Q: Several weeks ago I was in a car accident and hit my head rather hard. I felt groggy for about an hour, but I never lost consciousness. I went to an emergency room, but I was not hospitalized. Recently I’ve been having trouble concentrating at work and have been more absent-minded than usual. I’ve also been having frequent headaches. My sister is a nurse and she thinks I may have some brain injury. Could this be possible in light of the fact I was never knocked unconscious?
A: It is estimated that nearly 300,000 people a year suffer from the effects of a mild head injury. These are people who may have been unconscious for periods of less than 20 minutes due to injury or illness. Many have not even required hospitalization. However, many mild head injuries can cause subsequent brain damage of varying degrees that can affect a person’s ability to work, communicate with others and function appropriately in a social setting.
Mild brain injuries are sometimes difficult to diagnose because the damage cannot be seen and many of the symptoms look like mental illness or simple behavior problems. But, if you are experiencing unexplained personality changes and difficulties in coping with tasks at work or school, a brain injury evaluation may be beneficial.
Common symptoms of mild head injury include:
– visual difficulties
– sleep disturbances
– inability to concentrate
– memory problems
– problems being organized
– slowness in task performance
– difficulty putting thoughts into words
– angry outbursts
A brain injury evaluation is indicated for anyone who has had a mild head injury and exhibits two or more of the above symptoms in each category. If the presence of a mild brain injury is detected, the person can participate in a rehabilitative program of cognitive retraining, psychosocial adjustment, communication skills, vocational counseling, work-site interventions and job placement.
The Brain Injury Clinic at Sister Kenny Institute specializes in the evaluation and treatment of mild head injuries. The Clinic uses a interdisciplinary team approach to address and treat the wide range of problems associated with even a mild head injury.
The brain injury evaluation will help you understand any changes you’re having and whether or not these might be caused by your recent head injury. Every person and situation is different, so assessment and evaluation are extremely important.
You may be asked to participate in interviews, perform various tests and tasks, and to allow team members to speak with friends, family members and coworkers who can provide information on your past and recent behavior patterns. To avoid repeating tests you may have already had, you’ll also be asked to provide records of past medical or psychological assessments.
Depending upon your evaluation, you and the team may decide that some type of therapy or counseling may be helpful. This could include:
– improving your concentration, thinking and memory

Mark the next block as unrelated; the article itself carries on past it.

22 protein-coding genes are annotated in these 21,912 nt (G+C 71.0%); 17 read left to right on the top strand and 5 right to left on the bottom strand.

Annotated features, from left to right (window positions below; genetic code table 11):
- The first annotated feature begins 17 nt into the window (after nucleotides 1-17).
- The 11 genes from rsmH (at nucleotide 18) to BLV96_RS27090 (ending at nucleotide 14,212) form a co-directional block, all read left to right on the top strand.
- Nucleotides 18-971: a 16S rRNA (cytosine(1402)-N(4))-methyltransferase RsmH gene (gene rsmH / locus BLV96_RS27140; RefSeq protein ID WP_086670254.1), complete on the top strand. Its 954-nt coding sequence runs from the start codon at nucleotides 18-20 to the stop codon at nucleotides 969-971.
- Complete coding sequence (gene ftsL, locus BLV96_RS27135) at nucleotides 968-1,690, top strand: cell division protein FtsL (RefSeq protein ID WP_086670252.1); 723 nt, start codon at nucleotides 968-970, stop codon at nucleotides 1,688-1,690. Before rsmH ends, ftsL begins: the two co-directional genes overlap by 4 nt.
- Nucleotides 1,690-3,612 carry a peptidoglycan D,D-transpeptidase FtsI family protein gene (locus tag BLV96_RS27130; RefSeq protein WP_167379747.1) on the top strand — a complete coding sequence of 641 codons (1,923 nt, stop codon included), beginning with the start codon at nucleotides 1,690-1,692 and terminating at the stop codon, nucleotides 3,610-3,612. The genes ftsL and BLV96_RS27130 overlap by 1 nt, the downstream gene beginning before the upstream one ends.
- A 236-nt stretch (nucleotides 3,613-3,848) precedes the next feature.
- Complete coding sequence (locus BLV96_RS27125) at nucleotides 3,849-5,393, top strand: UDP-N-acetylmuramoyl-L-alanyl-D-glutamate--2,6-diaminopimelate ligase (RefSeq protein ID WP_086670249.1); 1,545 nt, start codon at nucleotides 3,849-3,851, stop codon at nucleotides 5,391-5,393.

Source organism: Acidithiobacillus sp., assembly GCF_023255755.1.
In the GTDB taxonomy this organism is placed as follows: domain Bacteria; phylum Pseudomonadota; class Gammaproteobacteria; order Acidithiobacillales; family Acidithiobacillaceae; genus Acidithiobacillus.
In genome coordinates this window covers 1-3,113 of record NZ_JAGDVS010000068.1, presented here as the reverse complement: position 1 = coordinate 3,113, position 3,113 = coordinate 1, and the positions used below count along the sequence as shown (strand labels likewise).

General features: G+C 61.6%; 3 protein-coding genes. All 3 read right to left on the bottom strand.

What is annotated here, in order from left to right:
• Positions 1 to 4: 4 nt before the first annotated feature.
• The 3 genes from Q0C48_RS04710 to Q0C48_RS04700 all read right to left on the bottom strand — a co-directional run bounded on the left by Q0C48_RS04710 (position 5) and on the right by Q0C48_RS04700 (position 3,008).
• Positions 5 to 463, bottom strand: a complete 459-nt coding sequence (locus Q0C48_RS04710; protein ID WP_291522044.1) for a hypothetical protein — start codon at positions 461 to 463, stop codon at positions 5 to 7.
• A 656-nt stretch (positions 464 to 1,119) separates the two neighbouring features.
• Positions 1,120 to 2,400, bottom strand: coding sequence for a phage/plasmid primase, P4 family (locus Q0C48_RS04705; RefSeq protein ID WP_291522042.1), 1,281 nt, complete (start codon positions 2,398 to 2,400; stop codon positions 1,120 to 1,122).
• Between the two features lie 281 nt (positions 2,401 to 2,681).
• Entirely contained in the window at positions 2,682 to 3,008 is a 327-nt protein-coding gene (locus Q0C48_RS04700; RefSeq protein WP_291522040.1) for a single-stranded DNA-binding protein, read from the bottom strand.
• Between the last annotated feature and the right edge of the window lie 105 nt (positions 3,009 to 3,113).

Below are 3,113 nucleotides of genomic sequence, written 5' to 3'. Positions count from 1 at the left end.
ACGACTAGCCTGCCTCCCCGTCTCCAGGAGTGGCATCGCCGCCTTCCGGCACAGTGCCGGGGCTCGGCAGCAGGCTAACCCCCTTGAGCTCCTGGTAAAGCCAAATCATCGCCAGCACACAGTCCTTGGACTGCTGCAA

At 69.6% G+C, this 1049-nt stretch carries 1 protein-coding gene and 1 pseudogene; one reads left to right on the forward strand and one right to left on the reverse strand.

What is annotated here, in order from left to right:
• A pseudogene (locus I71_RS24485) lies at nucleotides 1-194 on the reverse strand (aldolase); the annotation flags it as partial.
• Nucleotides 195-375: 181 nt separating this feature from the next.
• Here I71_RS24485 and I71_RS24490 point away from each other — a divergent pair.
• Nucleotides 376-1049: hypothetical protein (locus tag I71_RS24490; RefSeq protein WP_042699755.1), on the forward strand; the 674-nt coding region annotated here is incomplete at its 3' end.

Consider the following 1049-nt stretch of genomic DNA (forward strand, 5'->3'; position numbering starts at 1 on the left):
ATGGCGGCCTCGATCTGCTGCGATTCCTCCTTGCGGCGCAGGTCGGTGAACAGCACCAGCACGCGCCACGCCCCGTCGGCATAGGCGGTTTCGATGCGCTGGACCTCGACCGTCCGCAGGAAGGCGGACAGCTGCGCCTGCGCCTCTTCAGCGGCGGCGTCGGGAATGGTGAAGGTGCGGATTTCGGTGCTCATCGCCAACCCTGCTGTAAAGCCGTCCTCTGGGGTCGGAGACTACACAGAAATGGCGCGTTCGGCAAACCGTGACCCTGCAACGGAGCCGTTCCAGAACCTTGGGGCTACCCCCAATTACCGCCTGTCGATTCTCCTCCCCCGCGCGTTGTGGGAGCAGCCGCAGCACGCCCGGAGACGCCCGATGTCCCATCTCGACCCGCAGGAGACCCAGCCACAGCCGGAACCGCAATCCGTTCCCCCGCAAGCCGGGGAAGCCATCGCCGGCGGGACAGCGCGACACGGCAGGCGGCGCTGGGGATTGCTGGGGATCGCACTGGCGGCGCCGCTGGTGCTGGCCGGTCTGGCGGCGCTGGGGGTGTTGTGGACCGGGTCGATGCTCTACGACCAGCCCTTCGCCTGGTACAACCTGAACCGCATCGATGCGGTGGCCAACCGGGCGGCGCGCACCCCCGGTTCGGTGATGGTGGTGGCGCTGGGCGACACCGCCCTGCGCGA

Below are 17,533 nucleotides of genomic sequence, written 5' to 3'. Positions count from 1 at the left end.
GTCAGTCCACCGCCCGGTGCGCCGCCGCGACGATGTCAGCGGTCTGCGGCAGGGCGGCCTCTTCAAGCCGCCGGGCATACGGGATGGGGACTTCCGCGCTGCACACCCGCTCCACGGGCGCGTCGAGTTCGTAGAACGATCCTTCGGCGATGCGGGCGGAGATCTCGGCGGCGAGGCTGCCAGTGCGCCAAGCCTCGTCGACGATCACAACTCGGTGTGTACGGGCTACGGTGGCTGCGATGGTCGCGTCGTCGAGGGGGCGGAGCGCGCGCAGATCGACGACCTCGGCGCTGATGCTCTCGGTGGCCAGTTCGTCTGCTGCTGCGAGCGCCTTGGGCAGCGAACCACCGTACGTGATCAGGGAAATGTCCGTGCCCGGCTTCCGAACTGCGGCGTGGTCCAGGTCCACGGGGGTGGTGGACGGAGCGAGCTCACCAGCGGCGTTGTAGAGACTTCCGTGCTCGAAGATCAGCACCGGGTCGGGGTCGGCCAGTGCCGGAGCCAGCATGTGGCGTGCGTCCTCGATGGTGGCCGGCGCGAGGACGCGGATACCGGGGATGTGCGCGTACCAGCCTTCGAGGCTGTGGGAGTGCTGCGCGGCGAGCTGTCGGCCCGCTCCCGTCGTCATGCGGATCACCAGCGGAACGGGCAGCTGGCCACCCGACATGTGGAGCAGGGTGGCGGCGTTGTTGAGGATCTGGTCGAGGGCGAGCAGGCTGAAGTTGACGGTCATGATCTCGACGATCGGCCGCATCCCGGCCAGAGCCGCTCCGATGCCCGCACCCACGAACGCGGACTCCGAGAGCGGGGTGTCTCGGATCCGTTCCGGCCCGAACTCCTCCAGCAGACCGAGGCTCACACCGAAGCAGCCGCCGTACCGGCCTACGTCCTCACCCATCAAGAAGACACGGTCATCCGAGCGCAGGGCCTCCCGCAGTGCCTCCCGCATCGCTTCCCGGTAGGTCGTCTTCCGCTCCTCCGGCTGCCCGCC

– improving your ability to be organized, to remember and get things done
– improving your ability to communicate with others
– dealing with your physical handicaps and health concerns
– dealing with your personal feelings
– restoring your confidence in your abilities
– assisting in your relationships with others
– helping you to identify suitable work
– assisting family members
– helping you to identify resources which may assist you.
Many programs and services which address the needs of brain-injured adults are available in the Twin Cities metropolitan area. The Brain Injury Clinic will aid you in identifying and using appropriate community resources in a coordinated and integrated rehabilitation plan designed for your specific needs. The Clinic will collaborate with other service providers by contributing evaluation, programming consultations and the appropriate degree of case coordination assistance. Your program would be specific to you and tailored to meet your individual needs.
The team will design a program proposal, which they will discuss with you and any others who are involved in your care (insurance representatives, physicians, family members, etc.). With your agreement, the proposal will become a treatment plan and therapy/counseling will begin.
In some cases, a program or agency other than the Brain Injury Clinic may be more appropriate and the team will make the referral to that program.
You should always consult your personal physician about any medical problems you are experiencing. An excellent resource for information on head injuries and services and resources available for persons with brain injury is the Minnesota Head Injury Association, 12 Colonial Office Park, 2700 University Ave. W., St. Paul, MN 55114, phone (612) 644-1121. For more information on the Brain Injury Clinic, contact Joan Brandl, Intake Coordinator, Sister Kenny Institute Brain Injury Clinic, 800 e. 28th St., Minneapolis, MN 55407-3799, phone (612) 863-5441.
George Montgomery, PhD
Director, Brain Injury Clinic
Sister Kenny Institute
To submit questions on medical or rehabilitative issues for future columns, write: Medical Issues and Disability, Sister Kenny Institute, Dept. 16601, 800 E. 28th St., Minneapolis, MN 55407-3799